Flu Can Be Serious for Children with Asthma

Eli Nussbaum, MD

Asthma is one of the most common chronic childhood disorders affecting an estimated

7.1 million children in the U.S. For parents, it is important to know what can trigger your child’s asthma and how to prevent asthma attacks.

Asthma triggers are often harmless to most people, but certain substances, weather conditions or even other diseases, like the flu, can make life difficult for a child with asthma. Though triggers don’t cause asthma, triggers can lead to asthma symptoms and flare-ups.

According to the Center for Disease Control and Prevention, each year an average of 20,000 children under the age of 5 are hospitalized because of influenza complications.

Because children with asthma have sensitive airways, the flu can cause further inflammation and bring on an asthma attack. With already weakened lungs and airways, the flu can even lead to more serious conditions like pneumonia and other respiratory infections.

Even healthy kids of any age can get seriously sick from the flu, and they can spread it to family, friends and others.

Prevent Colds and Flu

While seasonal flu viruses can be detected year-round, flu viruses are most common during the fall and winter or what is often referred to as “flu season.” According to the Centers for Disease Control, flu activity often begins to increase in October and peaks between December and February.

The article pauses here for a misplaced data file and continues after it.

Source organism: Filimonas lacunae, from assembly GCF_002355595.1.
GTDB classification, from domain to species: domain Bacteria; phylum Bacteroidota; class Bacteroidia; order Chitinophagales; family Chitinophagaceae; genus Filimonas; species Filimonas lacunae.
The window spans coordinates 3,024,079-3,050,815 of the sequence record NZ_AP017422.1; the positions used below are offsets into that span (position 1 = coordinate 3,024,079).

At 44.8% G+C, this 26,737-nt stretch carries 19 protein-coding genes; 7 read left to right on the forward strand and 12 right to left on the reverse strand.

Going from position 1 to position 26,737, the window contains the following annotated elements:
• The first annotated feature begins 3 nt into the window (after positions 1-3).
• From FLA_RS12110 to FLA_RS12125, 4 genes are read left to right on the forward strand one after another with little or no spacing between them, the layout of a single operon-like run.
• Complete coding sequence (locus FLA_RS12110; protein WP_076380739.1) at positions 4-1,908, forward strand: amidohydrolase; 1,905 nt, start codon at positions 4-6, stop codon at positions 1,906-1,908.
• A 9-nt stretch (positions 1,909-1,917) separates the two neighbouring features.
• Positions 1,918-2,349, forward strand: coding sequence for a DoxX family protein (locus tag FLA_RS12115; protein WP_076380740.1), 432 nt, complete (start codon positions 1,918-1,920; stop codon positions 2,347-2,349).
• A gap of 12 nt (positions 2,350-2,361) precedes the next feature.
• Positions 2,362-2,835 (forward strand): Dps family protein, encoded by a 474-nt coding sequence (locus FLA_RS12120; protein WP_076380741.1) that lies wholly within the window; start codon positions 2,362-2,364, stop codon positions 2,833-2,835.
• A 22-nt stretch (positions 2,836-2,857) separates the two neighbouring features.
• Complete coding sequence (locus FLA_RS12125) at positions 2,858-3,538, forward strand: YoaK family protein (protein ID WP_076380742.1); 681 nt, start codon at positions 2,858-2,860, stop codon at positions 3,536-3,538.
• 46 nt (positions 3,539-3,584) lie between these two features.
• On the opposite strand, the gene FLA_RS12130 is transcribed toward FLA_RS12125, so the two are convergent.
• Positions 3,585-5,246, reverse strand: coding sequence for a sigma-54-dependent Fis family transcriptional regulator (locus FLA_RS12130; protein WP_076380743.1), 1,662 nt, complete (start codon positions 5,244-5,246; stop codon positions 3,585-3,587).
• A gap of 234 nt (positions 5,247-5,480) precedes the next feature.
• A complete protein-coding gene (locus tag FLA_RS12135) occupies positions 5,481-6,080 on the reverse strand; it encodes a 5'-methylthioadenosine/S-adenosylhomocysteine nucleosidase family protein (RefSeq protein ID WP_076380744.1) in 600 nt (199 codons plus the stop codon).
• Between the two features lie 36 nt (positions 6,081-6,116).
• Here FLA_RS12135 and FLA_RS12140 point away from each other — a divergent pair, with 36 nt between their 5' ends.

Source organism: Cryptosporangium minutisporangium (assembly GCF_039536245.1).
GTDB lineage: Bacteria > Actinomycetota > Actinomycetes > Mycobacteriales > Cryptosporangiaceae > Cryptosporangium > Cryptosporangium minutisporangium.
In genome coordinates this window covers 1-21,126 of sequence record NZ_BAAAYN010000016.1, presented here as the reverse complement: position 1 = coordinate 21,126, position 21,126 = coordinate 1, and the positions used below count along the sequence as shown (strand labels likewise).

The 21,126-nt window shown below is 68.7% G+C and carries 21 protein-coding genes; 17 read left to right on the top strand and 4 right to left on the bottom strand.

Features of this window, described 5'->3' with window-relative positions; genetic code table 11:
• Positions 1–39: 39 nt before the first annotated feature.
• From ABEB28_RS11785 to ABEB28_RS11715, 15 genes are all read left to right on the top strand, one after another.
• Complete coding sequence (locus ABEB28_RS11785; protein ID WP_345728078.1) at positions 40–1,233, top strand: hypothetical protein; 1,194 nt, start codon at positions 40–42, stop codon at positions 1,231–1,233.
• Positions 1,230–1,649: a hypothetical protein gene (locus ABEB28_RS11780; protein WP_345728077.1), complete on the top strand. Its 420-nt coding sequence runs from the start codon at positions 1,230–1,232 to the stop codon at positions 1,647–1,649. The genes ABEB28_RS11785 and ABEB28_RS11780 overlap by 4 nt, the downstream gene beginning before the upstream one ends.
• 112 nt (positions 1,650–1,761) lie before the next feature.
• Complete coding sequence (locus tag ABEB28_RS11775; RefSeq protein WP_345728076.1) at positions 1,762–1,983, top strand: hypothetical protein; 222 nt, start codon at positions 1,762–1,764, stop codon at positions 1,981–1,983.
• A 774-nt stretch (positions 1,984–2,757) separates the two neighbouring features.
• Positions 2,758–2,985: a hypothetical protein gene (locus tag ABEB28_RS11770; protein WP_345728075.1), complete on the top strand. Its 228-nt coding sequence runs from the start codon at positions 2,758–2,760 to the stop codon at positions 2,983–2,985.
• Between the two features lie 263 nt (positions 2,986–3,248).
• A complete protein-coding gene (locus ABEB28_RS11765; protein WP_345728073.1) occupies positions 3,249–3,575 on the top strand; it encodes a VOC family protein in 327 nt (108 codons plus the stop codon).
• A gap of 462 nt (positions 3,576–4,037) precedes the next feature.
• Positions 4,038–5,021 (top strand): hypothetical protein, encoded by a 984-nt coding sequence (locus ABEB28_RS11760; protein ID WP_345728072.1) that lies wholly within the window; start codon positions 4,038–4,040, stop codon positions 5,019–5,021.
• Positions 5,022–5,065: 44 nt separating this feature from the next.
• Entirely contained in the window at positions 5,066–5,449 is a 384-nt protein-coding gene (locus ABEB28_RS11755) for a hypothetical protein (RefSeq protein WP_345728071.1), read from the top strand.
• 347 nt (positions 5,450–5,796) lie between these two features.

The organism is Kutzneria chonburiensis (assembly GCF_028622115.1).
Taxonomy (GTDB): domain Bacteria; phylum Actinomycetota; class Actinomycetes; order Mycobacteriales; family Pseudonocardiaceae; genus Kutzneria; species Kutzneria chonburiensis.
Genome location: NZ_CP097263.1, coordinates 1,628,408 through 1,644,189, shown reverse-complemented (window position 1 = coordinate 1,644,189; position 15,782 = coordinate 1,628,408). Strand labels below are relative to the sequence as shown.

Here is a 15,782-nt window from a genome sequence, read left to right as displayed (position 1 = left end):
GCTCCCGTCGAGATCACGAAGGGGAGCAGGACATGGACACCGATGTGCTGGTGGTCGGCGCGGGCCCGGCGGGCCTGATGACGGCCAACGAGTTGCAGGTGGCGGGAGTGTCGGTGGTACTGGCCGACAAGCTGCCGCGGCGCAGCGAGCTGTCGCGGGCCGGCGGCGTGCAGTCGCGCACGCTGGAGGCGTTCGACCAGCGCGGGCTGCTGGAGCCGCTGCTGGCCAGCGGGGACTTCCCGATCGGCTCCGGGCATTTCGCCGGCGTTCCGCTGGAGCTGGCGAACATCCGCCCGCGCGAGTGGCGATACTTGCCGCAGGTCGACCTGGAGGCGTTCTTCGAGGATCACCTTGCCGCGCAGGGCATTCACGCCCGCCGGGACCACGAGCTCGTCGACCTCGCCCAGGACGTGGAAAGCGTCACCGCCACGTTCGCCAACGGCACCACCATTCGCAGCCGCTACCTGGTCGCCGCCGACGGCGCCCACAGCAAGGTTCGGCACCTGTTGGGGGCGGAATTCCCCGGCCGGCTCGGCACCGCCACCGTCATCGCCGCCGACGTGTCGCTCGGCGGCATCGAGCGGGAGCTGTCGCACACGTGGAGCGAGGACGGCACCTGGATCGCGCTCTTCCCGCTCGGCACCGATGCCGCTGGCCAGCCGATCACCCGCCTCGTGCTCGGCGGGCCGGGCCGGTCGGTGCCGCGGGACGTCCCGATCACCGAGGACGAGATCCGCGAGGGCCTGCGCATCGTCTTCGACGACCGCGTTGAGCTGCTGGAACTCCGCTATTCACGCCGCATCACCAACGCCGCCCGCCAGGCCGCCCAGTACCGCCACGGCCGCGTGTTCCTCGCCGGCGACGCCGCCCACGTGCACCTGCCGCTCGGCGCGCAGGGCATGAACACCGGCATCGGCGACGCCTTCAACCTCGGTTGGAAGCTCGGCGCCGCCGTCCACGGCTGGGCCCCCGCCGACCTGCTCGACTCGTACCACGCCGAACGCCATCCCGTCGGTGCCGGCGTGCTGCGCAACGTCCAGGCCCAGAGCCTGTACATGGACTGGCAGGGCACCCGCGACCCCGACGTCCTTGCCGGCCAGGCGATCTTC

To keep your family healthy this flu season, follow these tips:

  • Wash your child’s hands with soap and water often. Wash for 20 seconds or wash long enough to sing the “Happy Birthday” song twice.
  • Cover your mouth and nose when you cough or sneeze. Teach your children to do the same. Try to cough or sneeze into a tissue and then throw it away. If you don’t have tissue, cough or sneeze into your sleeve (elbow) or shirt (shoulder).
  • Avoid crowded areas during winter.
  • Wear a mask while flying or traveling.
  • Serve healthy foods, like fresh fruits and vegetables.
  • Promote regular exercise and make sure your child gets plenty of rest.
  • Visit your child’s health care provider regularly and keep their vaccinations up-to-date.
  • Get a yearly flu shot. Everyone 6-months-of-age and older should get a flu vaccine every year. A flu vaccination can be done at your child’s pediatrician office, clinic or a pharmacy in your community.

If your child does experience asthma symptoms, it’s important to follow the asthma action plan written by your child’s doctor. The action plan shows daily treatments, such as medication. It also describes how to handle worsening asthma or attacks, which can be vital during flu season.

Miller Children’s & Women’s Hospital Long Beach has an Asthma Program dedicated to helping patients and families learn to manage their asthma. For more information, call 800-MEMORIAL or visit MillerChildrens.org/Pulmonary.

Dr. Eli Nussbaum is the medical director of the Pediatric Pulmonary Center at Miller Children’s & Women’s Hospital Long Beach



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